“Survivors painted a grisly picture of noiseless bombs producing yellowish smoke smelling of bad garlic or rotten apples; of people, plants and livestock dying instantly as dead birds and bees fell from the sky. The bodies of the dead burned and blistered and later turned blackish blue.”

Peter Galbraith and Christopher Van Hollen

Chemical Weapons Use in Kurdistan: Iraq’s Final Offensive

Staff Report to the Committee on Foreign Relations, U.S. Senate [1]

On August 20 1988, Iraq accepted and signed a UN organized cease-fire with Iran, thus ending officially an eight years long war. But the conflict did not end for everyone. In the hours following the cease fire, Iraq’s Republican Guards turned on the Kurdish rebels.

On August 25, the Iraqi minority was the target of the most ferocious chemical attack. By August 29, thousands of Iraqi Kurds had reached the Turkish border but Ankara never let them in.

By the end of September, 478 Kurdish villages near the Turkish borders had been destroyed. An estimated 40,000 were deported to concentration camps. More than 3,000 were executed.

A report of the Senate mission, dated September 1988, unambiguously states that:

“Right now the Kurds are paying the price for past global indifference to Iraqi chemical weapons use. The failure to act now could ultimately leave every nation in peril.”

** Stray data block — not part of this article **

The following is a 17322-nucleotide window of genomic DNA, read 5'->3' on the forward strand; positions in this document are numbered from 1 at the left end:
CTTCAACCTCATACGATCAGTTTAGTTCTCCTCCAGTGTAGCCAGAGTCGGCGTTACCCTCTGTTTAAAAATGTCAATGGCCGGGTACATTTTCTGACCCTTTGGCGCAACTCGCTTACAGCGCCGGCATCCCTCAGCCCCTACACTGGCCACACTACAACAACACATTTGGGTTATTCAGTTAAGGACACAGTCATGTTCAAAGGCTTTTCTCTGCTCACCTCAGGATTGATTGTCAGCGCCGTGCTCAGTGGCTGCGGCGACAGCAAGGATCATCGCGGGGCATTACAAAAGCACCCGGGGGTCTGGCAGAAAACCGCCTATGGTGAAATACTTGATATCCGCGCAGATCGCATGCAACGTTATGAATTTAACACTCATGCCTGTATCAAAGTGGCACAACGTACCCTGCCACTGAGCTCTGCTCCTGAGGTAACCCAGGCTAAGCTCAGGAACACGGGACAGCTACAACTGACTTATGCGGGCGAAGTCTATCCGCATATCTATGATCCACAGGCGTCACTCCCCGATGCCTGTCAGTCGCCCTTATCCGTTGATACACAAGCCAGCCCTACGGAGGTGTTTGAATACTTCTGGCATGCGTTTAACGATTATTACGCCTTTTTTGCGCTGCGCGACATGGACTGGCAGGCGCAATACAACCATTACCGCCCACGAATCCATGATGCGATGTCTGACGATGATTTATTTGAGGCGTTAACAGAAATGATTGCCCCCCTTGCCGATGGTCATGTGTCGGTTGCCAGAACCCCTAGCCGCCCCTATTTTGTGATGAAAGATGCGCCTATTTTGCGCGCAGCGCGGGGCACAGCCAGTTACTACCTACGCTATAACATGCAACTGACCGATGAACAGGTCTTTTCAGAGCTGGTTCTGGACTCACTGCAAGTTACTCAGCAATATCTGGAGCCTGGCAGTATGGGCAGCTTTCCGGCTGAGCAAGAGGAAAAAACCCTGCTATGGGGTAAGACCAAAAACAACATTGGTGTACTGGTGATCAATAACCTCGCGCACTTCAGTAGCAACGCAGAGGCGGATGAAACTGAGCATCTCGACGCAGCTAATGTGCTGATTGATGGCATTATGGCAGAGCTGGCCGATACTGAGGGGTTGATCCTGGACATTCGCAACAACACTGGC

Back to the Present (2008)

The BBC has just produced a documentary regarding the bombing of Pan Am 103, entitled: The Conspiracy Files: Lockerbie.

“In 1988, 270 people were killed in Britain’s worst terrorist attack. But has the full story of Pan Am flight 103 been revealed,” the BBC website asks.

The trailer for this program, which is to be broadcast on BBC Two on Sunday 31 August 2008 at 21.00 BST, can be viewed here.


Whatever Happened To The Iraqi Kurds?

The authors interviewed more than 200 Kurdish refugees who fled to Turkey. See also Middle East Watch, Human Rights in Iraq, pp. 75-85 and Physicians for Human Rights, Winds of Death (Somerville, Massachusetts: PHR, February 1989). More recent interviews of survivors by Middle East Watch produced further corroboration, with similar details; interviews London, October 1990, Diyarbakir, Turkey, November 1990.

Nervous Iraqis Cheer the Cease-Fire


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